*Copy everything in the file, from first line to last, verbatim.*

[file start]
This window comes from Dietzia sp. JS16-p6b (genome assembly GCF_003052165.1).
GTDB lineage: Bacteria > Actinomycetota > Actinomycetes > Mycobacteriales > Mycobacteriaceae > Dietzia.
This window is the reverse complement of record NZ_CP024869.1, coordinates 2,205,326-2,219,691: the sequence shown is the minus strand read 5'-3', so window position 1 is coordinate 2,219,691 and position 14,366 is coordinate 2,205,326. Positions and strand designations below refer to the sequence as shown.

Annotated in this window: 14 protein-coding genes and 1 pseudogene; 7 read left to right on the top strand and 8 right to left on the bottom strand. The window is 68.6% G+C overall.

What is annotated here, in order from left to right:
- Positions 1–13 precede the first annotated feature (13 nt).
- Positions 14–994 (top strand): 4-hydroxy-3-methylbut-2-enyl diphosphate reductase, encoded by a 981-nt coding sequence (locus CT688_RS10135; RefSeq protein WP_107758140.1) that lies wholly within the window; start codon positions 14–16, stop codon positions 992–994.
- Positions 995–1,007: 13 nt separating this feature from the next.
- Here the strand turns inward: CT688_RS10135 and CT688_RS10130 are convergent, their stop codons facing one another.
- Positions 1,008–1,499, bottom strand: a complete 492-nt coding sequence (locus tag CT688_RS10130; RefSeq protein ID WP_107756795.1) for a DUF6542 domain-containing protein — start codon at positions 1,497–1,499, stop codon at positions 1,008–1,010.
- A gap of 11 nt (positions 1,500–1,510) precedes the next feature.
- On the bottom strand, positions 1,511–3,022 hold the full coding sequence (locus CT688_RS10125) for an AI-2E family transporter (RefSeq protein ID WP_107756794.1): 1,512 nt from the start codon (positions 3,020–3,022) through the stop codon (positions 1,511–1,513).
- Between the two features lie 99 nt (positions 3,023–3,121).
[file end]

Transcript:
This window comes from Dietzia sp. JS16-p6b (genome assembly GCF_003052165.1).
GTDB lineage: Bacteria > Actinomycetota > Actinomycetes > Mycobacteriales > Mycobacteriaceae > Dietzia.
This window is the reverse complement of record NZ_CP024869.1, coordinates 2,205,326-2,219,691: the sequence shown is the minus strand read 5'-3', so window position 1 is coordinate 2,219,691 and position 14,366 is coordinate 2,205,326. Positions and strand designations below refer to the sequence as shown.

Annotated in this window: 14 protein-coding genes and 1 pseudogene; 7 read left to right on the top strand and 8 right to left on the bottom strand. The window is 68.6% G+C overall.

What is annotated here, in order from left to right:
- Positions 1–13 precede the first annotated feature (13 nt).
- Positions 14–994 (top strand): 4-hydroxy-3-methylbut-2-enyl diphosphate reductase, encoded by a 981-nt coding sequence (locus CT688_RS10135; RefSeq protein WP_107758140.1) that lies wholly within the window; start codon positions 14–16, stop codon positions 992–994.
- Positions 995–1,007: 13 nt separating this feature from the next.
- Here the strand turns inward: CT688_RS10135 and CT688_RS10130 are convergent, their stop codons facing one another.
- Positions 1,008–1,499, bottom strand: a complete 492-nt coding sequence (locus tag CT688_RS10130; RefSeq protein ID WP_107756795.1) for a DUF6542 domain-containing protein — start codon at positions 1,497–1,499, stop codon at positions 1,008–1,010.
- A gap of 11 nt (positions 1,500–1,510) precedes the next feature.
- On the bottom strand, positions 1,511–3,022 hold the full coding sequence (locus CT688_RS10125) for an AI-2E family transporter (RefSeq protein ID WP_107756794.1): 1,512 nt from the start codon (positions 3,020–3,022) through the stop codon (positions 1,511–1,513).
- Between the two features lie 99 nt (positions 3,023–3,121).